Monday, February 24, 2020 | ePaper

Agriculture And Moroccan Rural Development

  • Print
Yossef Ben-Meir:
In recent years, Morocco has put in place the right frameworks for mobilizing rural communities to advance the nation's sustainable development goals, yet it falls woefully short when it comes to implementation. As someone who has been engaged in rural development in Morocco for the past 26 years, I have analyzed how these frameworks can work together and complement each other. Since 2000, I have led a Moroccan-U.S. civil organization that assists local communities in their identification and management of priority development projects-in agriculture, education, health, and women's and youth empowerment-and achieved initiatives located in the 12 regions of Morocco. The community-driven data-gathering, assessments, consensus-building and overall project experiences engaging with most ministries and administrative tiers have afforded me realistic local and national contextual perspectives.
 Morocco's agricultural development programs to promote product cultivation, processing, and commercializing are not making a sufficient difference for the majority of families who farm five hectares or less of land and who experience intractable poverty. Despite immense local and national potential, rural poverty is the "Achilles' heel" of Morocco's stability and prosperity. Engaging and empowering local communities through financial grants and technical contributions is the best way to successfully address systemic poverty afflicting most rural households along the entire agricultural value-chain - from nurseries to processing.
 Agricultural programs understandably put pressure on the entire upstream value chain of raw and processed product. Enormous value is lost by family farmers due to tree and seed dependency, irrigation inefficiency, ineffectual cooperatives, and selling through traditional local market channels. The vast majority of farming families are without the production capacity, partnerships, and means to add value and reach a consistent standard and quality necessary to enter more rewarding markets. These stifling barriers keep the average household income as low as one fifth what it could be if a viable system were in place, based on my conservative calculation. Thus, rural people's potential savings, income, and revenue for reinvestment only serve to improve livelihoods elsewhere while they themselves reap no benefit.
 Ensuring and expanding rural irrigation infrastructure must be the top priority. Local people are deeply frustrated with the anemic progress made in implementing rural development projects. Farming communities know and consistently prioritize exactly the needed irrigation infrastructure to uplift all village households, yet even when the local beneficiaries would gladly contribute their in-kind labor, there has been no construction. Project priority solutions in irrigation - water canals, basins, towers, pipes, and pumps - can conserve water by 50% or more. Such projects are prohibitively expensive, especially in mountain areas, yet hardly any other project will more greatly improve agricultural production, food security, and income.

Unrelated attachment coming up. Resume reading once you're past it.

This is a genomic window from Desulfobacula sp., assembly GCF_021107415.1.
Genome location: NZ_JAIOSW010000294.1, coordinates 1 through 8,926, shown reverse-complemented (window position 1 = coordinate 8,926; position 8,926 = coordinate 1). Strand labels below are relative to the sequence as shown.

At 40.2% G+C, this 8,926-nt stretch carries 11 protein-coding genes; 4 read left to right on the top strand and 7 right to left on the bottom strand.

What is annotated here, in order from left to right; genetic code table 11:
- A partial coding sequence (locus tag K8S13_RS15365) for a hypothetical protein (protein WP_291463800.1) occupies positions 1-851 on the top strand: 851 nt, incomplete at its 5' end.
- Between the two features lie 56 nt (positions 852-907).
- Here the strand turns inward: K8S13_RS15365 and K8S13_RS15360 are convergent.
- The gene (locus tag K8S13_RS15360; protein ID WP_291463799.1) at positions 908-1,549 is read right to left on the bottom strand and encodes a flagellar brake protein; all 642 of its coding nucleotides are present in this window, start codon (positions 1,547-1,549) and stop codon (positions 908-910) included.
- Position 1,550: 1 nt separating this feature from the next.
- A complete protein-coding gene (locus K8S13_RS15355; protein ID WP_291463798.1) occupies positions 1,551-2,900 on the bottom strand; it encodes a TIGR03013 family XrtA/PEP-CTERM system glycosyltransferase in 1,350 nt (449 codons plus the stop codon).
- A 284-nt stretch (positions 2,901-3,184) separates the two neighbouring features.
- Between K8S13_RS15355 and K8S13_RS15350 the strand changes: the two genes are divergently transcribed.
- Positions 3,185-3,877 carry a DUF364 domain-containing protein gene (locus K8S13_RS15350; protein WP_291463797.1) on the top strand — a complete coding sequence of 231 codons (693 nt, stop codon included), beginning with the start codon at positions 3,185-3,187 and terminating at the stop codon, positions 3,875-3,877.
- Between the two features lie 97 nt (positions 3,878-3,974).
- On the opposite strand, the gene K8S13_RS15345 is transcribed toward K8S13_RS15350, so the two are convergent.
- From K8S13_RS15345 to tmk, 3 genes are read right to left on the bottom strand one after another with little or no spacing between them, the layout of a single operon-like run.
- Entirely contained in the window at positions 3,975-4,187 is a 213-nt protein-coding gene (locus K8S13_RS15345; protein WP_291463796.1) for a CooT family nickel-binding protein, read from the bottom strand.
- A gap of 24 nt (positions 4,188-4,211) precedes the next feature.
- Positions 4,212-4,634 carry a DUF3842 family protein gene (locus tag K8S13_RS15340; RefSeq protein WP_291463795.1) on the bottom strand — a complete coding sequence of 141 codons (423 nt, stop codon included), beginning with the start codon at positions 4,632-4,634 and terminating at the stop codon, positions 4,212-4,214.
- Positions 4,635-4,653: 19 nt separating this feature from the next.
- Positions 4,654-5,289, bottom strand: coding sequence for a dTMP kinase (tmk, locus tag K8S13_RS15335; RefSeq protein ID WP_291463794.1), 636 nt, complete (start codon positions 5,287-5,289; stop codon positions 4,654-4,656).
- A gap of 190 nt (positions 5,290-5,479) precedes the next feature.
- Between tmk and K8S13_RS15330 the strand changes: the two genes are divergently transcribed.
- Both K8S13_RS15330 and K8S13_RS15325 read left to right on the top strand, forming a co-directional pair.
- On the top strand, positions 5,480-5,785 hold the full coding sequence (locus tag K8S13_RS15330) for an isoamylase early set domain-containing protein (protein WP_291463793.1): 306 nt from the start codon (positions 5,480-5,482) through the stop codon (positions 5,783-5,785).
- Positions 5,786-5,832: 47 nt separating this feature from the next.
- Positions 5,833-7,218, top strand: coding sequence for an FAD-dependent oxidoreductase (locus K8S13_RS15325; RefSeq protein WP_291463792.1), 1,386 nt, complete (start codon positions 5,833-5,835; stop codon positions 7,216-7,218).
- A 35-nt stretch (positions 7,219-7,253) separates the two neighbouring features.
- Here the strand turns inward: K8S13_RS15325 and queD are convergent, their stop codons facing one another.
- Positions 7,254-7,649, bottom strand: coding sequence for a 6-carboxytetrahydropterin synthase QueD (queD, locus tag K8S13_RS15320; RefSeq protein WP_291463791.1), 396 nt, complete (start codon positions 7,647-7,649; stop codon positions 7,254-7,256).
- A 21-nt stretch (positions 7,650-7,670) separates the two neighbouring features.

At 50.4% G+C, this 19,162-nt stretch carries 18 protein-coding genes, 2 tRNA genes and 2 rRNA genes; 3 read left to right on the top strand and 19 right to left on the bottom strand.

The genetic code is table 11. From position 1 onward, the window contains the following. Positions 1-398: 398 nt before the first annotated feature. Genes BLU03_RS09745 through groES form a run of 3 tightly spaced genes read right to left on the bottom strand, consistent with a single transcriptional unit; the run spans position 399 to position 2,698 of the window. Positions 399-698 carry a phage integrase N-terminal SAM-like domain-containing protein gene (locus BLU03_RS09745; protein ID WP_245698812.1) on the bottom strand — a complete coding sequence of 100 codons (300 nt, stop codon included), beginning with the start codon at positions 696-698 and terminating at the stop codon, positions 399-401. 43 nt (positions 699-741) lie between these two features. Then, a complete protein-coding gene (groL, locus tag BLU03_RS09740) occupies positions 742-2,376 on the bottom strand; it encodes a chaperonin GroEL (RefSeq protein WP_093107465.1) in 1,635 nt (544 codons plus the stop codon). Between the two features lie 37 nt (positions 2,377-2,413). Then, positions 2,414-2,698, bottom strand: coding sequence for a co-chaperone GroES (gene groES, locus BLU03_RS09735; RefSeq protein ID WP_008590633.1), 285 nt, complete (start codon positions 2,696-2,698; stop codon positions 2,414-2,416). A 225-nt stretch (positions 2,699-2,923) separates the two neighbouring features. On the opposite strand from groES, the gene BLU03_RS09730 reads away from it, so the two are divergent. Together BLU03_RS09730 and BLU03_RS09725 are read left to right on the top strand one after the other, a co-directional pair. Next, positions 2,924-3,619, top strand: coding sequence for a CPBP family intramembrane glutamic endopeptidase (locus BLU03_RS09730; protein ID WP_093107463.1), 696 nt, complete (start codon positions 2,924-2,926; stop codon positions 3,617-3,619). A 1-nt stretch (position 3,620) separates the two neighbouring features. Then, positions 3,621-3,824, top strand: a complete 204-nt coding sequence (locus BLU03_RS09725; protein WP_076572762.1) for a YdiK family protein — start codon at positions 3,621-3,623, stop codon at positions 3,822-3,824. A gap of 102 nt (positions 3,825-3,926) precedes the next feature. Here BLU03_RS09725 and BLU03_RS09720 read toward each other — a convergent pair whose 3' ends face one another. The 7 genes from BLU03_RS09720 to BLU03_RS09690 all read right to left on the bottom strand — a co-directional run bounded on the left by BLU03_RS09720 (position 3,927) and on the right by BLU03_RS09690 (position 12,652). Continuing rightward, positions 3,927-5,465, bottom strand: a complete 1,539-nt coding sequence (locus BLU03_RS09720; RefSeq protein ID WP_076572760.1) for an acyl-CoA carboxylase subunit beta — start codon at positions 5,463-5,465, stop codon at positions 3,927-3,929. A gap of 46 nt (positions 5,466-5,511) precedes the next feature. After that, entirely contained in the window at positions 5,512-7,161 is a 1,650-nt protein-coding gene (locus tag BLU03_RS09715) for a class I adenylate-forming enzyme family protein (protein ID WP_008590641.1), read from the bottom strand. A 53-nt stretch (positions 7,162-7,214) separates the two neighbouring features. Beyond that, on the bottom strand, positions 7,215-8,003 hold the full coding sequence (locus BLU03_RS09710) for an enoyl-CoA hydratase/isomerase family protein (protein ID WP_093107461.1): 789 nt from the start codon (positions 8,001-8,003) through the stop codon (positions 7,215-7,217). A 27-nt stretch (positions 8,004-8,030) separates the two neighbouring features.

In addition, one simple policy shift would make a profound difference for tens of thousands of families - fig and walnut trees (depending on water availability) should be allowed to be planted at high elevations on public domain lands, just as carob is allowed on public domain lands in lower lying ones. Rural development conditions are very problematic; there are the near complete losses of local fruit tree varieties of fig, apple, pear, grape, clementine, carob, date, and others that are endemic in the north, and other varieties elsewhere in Morocco. They offer a genetic resource for small farmers, enhancing food security in the face of water scarcity and climate change. However, agro-biodiversity remains seriously undermined because of a few high-yielding varieties that cause genetic erosion.  Government tree nurseries have been closing over the years when they should be at maximum production capacities based on the enormous public demand for trees.
 The obvious counter-response to the irrigation recommendation is that there are already similar government subsidy programs (pressure drip systems, for example). However, those programs need to be brought to the farmers where they are, with partnerships that aid their strategic planning and experiential learning. Programs should fund nurseries on public land lent to community associations to reduce risk and cost to farmers, as the Moroccan High Commission of Waters and Forests, public schools, universities, and others have done with the High Atlas Foundation (HAF), the U.S.-Moroccan nonprofit organization I founded and help lead that works to strengthen cooperative capacity-building in management and technical areas; organic, food safety, and other certifications; and revolving lines of credit so cooperatives can acquire certified product for processing and sale. These actions have typically resulted in a surge in cultivation and market-ready product, along with improved local organization. The HAF model can be adopted and adapted by other community-based organizations.